Requesting Runtime Permissions in Android M and N

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Requesting Runtime Permissions in Android M and N

Starting from Android Marshmallow (API 23), users will be asked for permissions while the app is running. This way, a user is able to choose which permissions they should grant without affecting the application flow. In this tutorial I will cover requesting runtime permissions in Android M and N, how to perform a request, get its result and then handle it.

Requesting a Permission

There are many user-permissions in Android but I am only going to focus on some of the most used.

You can find the code for this project in github.

To begin, create a new project in Android Studio, choosing a minimum API level of 23 and adding an Empty Activity. This will be the only activity in the project.

Declaring Permissions

Open AndroidManifest.xml and add the following permissions:

<uses-permission android:name="android.permission.ACCESS_COARSE_LOCATION"/>
<uses-permission android:name="android.permission.ACCESS_FINE_LOCATION"/>

<uses-permission android:name="android.permission.CALL_PHONE"/>
<uses-permission android:name="android.permission.WRITE_EXTERNAL_STORAGE"/>
<uses-permission android:name="android.permission.READ_EXTERNAL_STORAGE"/>

<uses-permission android:name="android.permission.CAMERA"/>

<uses-permission android:name="android.permission.GET_ACCOUNTS"/>

The permissions above are some of the most used in android apps, but all of them work in a similar way.

Asking for Permission

Each of this permissions will be asked for by using a button. Update the code inside activity_main.xml to:

<?xml version="1.0" encoding="utf-8"?>
<RelativeLayout xmlns:android=""


            android:onClick="ask" />

            android:text="Write ExStorage"
            android:layout_marginBottom="10dp" />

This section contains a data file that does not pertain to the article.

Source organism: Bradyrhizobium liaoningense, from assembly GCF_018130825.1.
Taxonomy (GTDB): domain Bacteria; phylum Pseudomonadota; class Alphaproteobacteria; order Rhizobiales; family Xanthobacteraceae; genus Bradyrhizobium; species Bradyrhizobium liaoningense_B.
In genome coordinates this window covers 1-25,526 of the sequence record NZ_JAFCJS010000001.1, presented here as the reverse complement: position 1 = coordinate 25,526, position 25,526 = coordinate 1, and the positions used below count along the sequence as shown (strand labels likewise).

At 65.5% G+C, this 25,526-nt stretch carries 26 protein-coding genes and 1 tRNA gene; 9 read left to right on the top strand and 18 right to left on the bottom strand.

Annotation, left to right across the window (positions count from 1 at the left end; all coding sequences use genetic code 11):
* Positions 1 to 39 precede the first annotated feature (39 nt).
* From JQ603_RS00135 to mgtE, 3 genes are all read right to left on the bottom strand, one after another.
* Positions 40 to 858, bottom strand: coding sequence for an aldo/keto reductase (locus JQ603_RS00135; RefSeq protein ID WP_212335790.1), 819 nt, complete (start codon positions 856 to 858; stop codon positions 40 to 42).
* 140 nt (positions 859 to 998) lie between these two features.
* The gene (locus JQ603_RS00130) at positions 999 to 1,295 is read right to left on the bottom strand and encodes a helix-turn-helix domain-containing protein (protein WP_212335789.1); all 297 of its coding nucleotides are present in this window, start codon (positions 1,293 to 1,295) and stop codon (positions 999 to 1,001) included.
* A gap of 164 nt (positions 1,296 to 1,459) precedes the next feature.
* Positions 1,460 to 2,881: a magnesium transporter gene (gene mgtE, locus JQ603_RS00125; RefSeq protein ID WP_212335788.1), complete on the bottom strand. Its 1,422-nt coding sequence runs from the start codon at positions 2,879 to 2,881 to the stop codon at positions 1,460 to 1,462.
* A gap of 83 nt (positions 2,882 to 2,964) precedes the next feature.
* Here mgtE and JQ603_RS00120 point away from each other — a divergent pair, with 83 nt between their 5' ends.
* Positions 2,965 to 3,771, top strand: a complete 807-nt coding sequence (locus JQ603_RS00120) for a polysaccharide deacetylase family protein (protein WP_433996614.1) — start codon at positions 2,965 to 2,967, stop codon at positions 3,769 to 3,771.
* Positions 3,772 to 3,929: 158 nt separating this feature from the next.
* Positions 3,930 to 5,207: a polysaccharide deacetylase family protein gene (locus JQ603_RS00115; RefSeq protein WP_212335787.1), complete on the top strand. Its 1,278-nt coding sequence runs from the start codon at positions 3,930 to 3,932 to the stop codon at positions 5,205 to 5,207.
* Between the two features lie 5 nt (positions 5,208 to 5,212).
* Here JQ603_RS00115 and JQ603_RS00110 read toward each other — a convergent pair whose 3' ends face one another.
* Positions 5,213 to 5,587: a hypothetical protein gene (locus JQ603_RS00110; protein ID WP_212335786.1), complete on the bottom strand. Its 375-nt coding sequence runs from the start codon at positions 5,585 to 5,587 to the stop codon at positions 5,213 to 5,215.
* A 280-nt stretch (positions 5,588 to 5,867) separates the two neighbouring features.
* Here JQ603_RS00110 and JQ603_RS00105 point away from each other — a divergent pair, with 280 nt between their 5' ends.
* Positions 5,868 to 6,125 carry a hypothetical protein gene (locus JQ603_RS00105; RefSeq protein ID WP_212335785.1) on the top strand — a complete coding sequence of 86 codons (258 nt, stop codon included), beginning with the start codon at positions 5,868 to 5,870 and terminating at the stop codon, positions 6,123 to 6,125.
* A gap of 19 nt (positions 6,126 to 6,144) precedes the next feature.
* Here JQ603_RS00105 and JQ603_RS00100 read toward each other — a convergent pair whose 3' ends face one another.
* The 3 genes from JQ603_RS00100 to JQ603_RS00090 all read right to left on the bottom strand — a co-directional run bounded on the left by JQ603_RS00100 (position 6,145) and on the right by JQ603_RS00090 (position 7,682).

android:text="Read ExStorage"
            android:onClick="ask" />

            android:onClick="ask" />

            android:onClick="ask" />

            android:text="Get Accounts"
            android:onClick="ask" />


This is the layout you just created:


At this stage, if a user installed the application, it would require the following permissions:

Permissions Required

Inside, after onCreate add this method:

private void askForPermission(String permission, Integer requestCode) {
    if (ContextCompat.checkSelfPermission(MainActivity.this, permission) != PackageManager.PERMISSION_GRANTED) {

        // Should we show an explanation?
        if (ActivityCompat.shouldShowRequestPermissionRationale(MainActivity.this, permission)) {

            //This is called if user has denied the permission before
            //In this case I am just asking the permission again
            ActivityCompat.requestPermissions(MainActivity.this, new String[]{permission}, requestCode);

        } else {

            ActivityCompat.requestPermissions(MainActivity.this, new String[]{permission}, requestCode);
    } else {
        Toast.makeText(this, "" + permission + " is already granted.", Toast.LENGTH_SHORT).show();